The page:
When your credit is less than stellar and you’re dating someone who has their financial business in order, it doesn’t come into play until you realize things are getting serious and your finances might affect each other.
Then there is that one problem — you would rather do almost anything than discuss your credit score with anyone, especially your lover.
I have a credit repair company, and I actually see a lot of people looking to boost their scores for this very reason.
Here are some steps to navigate life when your credit or debt is worse than your partner’s:
1. Fess up. But first, start by pulling your credit report and see what’s really going on. When the time comes to talk to your partner, know the situation that you’ll be presenting, so that you can be practical and constructive. (Maybe it’s not even as bad as the shame makes it feel like it is!)
2. Know your options to reduce your debt. A) If your debt load is something you can chip away at and pay down by being more frugal in your day-to-day life, and/or by earning some extra money, then that’s an ideal action to take.
B) Another route is to get a debt consolidation loan, where you borrow a lump sum to pay off all your credit cards, and then you only make the payments on that loan.
3. Consider credit repair. Credit repair presents some options as well. If you’ve just got high credit card debt, unless you have defaulted, credit repair can’t help you. But if you’ve got things that can be negotiated, like late payments, anything in collections, accounts assigned to your ex in a divorce decree, or if you have been a victim of identity theft, then credit repair is worth considering.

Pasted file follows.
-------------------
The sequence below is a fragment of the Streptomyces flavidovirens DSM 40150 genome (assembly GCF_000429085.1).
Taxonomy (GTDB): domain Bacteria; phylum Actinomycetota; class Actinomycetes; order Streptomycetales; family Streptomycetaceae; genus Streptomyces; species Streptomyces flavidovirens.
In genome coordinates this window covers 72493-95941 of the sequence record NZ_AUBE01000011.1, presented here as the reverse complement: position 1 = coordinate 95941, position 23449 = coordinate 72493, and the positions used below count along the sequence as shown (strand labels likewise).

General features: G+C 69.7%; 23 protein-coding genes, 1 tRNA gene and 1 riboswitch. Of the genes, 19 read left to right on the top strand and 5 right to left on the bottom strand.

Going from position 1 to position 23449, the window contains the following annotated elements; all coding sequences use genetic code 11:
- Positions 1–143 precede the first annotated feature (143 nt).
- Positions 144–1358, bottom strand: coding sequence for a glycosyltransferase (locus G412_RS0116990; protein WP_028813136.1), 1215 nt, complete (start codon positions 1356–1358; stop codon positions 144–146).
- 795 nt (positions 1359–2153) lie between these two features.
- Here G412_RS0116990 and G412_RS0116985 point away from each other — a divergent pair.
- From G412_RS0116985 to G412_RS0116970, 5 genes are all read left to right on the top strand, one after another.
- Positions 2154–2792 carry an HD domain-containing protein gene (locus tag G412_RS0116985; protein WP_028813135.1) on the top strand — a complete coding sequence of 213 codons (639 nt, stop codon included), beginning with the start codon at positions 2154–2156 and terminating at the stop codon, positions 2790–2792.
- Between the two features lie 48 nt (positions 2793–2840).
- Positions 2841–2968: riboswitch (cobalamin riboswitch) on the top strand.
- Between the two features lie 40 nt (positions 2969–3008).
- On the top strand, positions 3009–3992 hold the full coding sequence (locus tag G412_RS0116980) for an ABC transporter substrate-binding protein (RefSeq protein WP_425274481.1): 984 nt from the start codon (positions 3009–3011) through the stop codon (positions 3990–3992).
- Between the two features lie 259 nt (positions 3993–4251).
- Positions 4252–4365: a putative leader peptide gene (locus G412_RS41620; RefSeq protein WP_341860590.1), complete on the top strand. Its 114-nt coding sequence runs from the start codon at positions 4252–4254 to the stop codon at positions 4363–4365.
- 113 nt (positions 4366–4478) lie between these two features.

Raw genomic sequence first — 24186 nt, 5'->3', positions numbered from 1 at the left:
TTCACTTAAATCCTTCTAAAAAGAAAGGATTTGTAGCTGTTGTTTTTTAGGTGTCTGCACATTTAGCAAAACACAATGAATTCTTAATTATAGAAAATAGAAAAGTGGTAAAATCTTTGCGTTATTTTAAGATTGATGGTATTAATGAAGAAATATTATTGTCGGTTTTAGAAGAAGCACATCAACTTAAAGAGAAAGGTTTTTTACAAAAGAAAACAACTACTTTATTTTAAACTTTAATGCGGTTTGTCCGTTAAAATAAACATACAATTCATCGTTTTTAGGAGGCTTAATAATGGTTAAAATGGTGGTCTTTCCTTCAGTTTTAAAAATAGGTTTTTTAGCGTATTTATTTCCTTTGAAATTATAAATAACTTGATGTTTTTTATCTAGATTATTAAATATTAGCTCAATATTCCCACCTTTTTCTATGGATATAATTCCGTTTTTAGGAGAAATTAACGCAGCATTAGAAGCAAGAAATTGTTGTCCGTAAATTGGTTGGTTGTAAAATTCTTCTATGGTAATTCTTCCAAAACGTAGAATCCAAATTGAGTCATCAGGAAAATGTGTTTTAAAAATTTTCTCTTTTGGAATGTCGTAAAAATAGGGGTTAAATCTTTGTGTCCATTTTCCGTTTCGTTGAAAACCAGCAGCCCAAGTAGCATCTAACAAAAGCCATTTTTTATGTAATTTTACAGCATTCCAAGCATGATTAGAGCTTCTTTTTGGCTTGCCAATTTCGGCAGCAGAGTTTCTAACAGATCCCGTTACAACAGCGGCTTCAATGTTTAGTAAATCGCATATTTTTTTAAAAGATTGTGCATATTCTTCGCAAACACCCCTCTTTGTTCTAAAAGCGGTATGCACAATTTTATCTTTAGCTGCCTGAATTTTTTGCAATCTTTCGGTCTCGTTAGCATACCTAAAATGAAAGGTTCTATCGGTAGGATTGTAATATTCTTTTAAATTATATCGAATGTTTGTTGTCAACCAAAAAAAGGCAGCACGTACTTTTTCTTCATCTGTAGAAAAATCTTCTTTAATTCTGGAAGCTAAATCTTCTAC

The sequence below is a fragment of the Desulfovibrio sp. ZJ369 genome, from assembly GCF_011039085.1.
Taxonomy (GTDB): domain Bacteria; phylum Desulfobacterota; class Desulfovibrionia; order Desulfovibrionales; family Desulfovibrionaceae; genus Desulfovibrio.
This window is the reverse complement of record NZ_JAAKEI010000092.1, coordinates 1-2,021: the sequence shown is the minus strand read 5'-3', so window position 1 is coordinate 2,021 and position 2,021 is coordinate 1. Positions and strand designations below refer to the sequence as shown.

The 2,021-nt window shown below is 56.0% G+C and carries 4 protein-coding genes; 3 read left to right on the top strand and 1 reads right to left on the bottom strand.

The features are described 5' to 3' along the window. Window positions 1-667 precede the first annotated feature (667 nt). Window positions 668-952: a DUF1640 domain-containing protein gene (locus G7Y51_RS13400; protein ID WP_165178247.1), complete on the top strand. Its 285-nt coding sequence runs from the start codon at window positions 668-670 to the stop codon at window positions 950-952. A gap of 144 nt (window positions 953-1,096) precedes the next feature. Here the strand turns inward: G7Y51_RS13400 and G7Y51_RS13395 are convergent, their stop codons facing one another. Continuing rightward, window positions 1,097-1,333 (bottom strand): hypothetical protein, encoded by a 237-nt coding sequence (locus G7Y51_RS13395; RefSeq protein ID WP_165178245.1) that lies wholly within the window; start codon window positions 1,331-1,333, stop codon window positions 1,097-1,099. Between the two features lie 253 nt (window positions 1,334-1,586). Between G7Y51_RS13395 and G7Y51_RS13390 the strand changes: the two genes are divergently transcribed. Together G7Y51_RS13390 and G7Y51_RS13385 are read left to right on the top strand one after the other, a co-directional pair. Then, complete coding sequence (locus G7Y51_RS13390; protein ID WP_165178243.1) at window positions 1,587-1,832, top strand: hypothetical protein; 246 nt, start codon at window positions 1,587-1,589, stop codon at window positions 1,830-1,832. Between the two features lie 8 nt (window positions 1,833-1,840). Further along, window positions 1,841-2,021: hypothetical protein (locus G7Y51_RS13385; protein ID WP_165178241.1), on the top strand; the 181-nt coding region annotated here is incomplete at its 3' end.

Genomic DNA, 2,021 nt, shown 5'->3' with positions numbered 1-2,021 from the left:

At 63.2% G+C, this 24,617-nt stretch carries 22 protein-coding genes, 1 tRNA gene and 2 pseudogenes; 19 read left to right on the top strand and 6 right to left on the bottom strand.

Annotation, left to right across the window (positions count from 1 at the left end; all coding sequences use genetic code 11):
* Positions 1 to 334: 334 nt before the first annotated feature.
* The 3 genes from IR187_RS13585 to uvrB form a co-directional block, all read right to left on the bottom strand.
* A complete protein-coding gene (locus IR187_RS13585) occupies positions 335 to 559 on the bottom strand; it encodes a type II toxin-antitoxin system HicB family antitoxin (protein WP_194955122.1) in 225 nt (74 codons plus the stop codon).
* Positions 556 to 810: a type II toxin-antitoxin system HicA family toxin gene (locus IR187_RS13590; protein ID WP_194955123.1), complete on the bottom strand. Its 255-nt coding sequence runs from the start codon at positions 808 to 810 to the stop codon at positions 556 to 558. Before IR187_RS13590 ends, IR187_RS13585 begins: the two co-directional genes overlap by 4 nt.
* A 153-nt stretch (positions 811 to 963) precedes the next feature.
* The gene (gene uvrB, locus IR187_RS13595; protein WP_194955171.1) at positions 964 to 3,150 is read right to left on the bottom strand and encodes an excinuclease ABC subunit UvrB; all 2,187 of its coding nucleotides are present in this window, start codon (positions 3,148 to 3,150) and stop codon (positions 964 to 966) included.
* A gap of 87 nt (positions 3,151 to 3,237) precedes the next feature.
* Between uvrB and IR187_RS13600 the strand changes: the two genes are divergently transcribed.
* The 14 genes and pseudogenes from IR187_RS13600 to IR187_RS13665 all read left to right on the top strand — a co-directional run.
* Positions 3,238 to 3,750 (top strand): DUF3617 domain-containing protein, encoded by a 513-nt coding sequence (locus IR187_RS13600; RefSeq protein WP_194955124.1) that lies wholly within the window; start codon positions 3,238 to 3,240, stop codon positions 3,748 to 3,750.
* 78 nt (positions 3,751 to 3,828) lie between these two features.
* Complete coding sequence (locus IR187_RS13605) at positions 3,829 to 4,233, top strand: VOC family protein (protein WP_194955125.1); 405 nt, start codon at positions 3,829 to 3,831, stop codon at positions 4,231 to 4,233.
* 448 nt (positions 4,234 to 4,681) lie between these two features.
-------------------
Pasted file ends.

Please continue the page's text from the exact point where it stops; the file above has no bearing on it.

4. Ask for support. Whatever your choice is, get your partner on board and explain how they can support you. Explain your situation honestly. Something to the effect of, “Honey, when I was in my twenties, [or got divorced, got sick, etc.] my credit took some hits. I’m in the process of getting out of debt now and repairing my credit, for my/our financial future. I’m not going to be able to go out as much, but I would love to have you over more for dinners in [or go on more walks in the park, take advantage of free museum nights, etc.].”
5. Don’t necessarily decline help. If your partner offers to help, don’t automatically say no because you want to be independent and show them how tough you are. If they are in a position to pay for more dinners or trips, accept their generosity with gratitude.
6. Keep it a business deal. If someone offers to pay all your cards off, do some deep soul searching about what kind of strings might come with it, and get it in writing, even if it’s that there are no strings. Keep it a business deal.
Tip: If you want the best credit score, pay the credit cards down over time, rather than all at once. If you’ve been making minimum payments and then suddenly make huge payments, you will probably get your credit limits slashed, which hurts your score.
7. Have a positive pay history. Ensure that you have positive pay history every month. If you’re still paying down credit cards, this will be no problem, but if you want the best credit score, don’t just quit using your cards (i.e. going 100 percent cash).
8. Check before you become an authorized user. If your sweetie offers to add you to a card as an authorized user, choose a card that has perfect pay history and has charges on it every month that get paid off so you get positive pay history. An alternative to this would be if you were an authorized user on someone's card, but don’t actually physically have a card. Just be sure to review the charges and payments together so no one gets a nasty surprise.
No one is perfect, so there is no point in being ashamed about your bad credit — it is only one of the many things that make up who you are. Be honest and up-front with your partner about your situation and discuss together what the best steps are to move forward. Once this weight is off your shoulders and you have formulated a plan for eliminating your debt, you will be glad you did!
This is a two-part series. Look for next month’s, “How to Date Someone When Their Credit Is Bad.”
Cassie Price is a member of the DailyWorth Connect program. Read more about the program here.